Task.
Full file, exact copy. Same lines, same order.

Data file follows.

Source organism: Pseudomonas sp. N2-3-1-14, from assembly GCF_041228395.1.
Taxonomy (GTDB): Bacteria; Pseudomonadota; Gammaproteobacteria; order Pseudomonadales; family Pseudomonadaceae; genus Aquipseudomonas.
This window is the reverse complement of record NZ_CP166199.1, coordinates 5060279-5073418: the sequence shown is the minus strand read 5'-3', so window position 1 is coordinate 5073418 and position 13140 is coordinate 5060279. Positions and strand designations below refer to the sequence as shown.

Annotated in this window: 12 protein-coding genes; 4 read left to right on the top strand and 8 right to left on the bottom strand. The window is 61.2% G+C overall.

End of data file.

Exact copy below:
Source organism: Pseudomonas sp. N2-3-1-14, from assembly GCF_041228395.1.
Taxonomy (GTDB): Bacteria; Pseudomonadota; Gammaproteobacteria; order Pseudomonadales; family Pseudomonadaceae; genus Aquipseudomonas.
This window is the reverse complement of record NZ_CP166199.1, coordinates 5060279-5073418: the sequence shown is the minus strand read 5'-3', so window position 1 is coordinate 5073418 and position 13140 is coordinate 5060279. Positions and strand designations below refer to the sequence as shown.

Annotated in this window: 12 protein-coding genes; 4 read left to right on the top strand and 8 right to left on the bottom strand. The window is 61.2% G+C overall.